Marshmallow Test: Executive Functioning in Children and Teens
... behavior. These operations are all mediated by
the frontal lobe.
• Sustained Attention is a core or foundational skill
that is important to several domains of EF.
Sustained Attention refers to the ability to direct
and maintain a focused attention on a specific
Section 3: Dissociative Disorders
... Trouble focusing on task at hand
May be easily distracted
Causes problems at school (learning and
• Most common reason kids are referred to
mental health professional
Schizophrenia as a model of disturbances in Non
... fire both while the subject observes the goal-directed actions performed by others and while
he himself performs similar actions. This system has raised the prospects of a "motor theory of
social cognition" whose goal is to understand other’s actions and intentions directly often
provided by its ges ...
Chapter 1 - Illinois State University Websites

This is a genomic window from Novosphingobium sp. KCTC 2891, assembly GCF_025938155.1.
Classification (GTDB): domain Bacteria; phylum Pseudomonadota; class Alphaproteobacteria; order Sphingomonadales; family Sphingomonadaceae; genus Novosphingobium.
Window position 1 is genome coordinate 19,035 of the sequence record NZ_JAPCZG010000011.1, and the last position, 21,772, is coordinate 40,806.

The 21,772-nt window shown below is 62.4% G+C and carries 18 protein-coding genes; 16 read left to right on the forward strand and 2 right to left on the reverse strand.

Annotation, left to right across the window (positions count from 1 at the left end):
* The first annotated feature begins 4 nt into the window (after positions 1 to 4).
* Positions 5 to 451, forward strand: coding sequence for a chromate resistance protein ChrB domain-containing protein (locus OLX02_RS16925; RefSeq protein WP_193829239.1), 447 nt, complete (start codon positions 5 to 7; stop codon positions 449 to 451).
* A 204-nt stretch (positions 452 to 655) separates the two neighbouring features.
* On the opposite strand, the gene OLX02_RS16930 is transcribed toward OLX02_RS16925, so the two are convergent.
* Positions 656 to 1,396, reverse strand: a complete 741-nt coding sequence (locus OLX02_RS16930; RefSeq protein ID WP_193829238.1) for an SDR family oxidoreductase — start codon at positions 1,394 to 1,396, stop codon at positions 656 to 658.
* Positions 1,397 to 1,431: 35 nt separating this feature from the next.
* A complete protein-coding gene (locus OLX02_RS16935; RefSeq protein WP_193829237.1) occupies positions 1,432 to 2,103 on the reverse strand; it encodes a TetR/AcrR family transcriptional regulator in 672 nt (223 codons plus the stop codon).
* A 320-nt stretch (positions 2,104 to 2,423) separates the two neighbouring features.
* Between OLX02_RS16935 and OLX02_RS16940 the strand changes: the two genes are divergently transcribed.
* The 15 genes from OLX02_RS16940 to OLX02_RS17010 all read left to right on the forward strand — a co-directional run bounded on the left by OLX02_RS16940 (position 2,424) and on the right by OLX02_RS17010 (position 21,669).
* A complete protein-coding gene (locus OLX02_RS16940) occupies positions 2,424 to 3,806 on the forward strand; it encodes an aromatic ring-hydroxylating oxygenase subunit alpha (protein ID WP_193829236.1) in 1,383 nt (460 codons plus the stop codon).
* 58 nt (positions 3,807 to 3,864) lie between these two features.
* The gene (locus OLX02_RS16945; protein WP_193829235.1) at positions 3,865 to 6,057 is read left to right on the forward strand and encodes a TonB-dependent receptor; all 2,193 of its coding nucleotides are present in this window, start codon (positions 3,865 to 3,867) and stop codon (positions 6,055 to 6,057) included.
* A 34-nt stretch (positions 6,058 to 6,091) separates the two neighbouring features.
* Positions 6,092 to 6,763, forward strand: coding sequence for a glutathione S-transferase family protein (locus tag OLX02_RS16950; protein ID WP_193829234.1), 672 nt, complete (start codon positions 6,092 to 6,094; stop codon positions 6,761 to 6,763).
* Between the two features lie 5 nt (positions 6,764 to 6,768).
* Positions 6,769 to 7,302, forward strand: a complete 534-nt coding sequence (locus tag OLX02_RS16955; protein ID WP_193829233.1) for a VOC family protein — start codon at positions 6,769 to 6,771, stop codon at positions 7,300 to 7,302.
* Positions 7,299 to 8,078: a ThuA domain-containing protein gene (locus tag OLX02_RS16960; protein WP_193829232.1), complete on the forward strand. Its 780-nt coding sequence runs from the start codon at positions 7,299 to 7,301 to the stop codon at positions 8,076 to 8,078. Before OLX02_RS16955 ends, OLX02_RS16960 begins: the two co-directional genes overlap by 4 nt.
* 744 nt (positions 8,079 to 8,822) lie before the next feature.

... Basal ganglia-thalamocortical motor circuits through the putamen play a
key role in stuttering.
– Stuttering due to impaired ability of the basal ganglia to produce timing cues
for the initiation of the next motor segment in speech.
– Dysfunction due to abnormalities in the dopamine error-detection ...
Attention Deficit - Lindsey Pospisil
... – the frontal lobe plays a role in one’s personality
– Main functions include planning, concentrating,
– The frontal lobe integrates messages it receives from
the temporal and parietal areas
... At an abstract level of processing,
least tied to routine behaviour, are
flexible representations of goals
and intentions. Such ‘higher-level’
representations are often contrasted
with ‘lower-level’ cognitive processes
involved in analysing specific
perceptual inputs (such as visual
processing of st ...